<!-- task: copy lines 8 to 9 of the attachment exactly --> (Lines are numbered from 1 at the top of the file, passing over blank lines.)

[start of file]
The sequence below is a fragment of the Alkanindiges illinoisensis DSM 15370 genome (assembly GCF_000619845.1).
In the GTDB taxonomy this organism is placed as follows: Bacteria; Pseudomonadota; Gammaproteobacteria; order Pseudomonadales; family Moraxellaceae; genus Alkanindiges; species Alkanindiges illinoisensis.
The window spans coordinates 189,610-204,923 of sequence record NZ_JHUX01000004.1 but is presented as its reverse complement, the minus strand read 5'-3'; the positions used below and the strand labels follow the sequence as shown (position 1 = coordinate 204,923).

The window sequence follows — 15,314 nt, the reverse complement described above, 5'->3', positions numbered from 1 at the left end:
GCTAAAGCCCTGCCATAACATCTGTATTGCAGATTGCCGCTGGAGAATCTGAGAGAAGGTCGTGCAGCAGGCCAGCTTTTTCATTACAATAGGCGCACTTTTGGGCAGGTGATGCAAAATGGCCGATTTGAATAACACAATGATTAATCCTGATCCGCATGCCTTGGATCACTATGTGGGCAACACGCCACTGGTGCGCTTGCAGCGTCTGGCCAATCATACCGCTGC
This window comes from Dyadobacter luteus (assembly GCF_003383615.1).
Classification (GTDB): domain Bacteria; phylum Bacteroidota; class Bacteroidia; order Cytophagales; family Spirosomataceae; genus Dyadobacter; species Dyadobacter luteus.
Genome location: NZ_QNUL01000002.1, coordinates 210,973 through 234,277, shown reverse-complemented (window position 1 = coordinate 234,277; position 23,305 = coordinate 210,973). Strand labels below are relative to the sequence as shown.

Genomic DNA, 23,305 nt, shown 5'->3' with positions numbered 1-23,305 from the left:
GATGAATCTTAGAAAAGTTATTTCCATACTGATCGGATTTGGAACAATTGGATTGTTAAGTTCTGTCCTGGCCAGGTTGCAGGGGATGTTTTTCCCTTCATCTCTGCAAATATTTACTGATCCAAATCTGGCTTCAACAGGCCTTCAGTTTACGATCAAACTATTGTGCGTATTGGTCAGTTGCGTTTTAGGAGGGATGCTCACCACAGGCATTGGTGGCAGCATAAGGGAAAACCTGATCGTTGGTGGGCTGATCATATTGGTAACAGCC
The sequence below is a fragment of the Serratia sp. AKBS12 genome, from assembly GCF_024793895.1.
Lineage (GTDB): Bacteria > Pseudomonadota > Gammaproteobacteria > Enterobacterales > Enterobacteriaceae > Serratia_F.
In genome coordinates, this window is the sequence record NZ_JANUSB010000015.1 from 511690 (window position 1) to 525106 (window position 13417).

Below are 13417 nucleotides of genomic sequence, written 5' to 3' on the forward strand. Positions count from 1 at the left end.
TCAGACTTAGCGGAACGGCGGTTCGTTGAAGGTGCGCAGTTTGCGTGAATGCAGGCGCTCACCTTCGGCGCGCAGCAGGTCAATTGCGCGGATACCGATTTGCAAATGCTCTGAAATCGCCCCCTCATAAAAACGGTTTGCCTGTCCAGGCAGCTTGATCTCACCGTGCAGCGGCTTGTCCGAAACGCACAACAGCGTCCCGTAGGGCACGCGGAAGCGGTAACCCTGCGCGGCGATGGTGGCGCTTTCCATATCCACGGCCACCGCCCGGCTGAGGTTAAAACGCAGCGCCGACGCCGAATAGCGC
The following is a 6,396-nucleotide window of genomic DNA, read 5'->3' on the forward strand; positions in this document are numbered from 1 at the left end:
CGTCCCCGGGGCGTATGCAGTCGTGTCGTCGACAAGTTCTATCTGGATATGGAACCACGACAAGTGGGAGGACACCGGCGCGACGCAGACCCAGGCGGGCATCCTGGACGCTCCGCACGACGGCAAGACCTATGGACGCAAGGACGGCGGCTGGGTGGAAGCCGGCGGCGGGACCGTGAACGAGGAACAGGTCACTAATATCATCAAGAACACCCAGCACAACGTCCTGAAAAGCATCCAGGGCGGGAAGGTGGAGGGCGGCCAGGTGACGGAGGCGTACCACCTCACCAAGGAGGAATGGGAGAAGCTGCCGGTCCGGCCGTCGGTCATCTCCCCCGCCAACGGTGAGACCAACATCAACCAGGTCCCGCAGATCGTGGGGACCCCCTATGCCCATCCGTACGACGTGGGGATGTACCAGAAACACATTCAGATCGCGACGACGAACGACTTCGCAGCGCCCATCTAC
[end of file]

Genome location: NZ_QNUL01000002.1, coordinates 210,973 through 234,277, shown reverse-complemented (window position 1 = coordinate 234,277; position 23,305 = coordinate 210,973). Strand labels below are relative to the sequence as shown.

Genomic DNA, 23,305 nt, shown 5'->3' with positions numbered 1-23,305 from the left: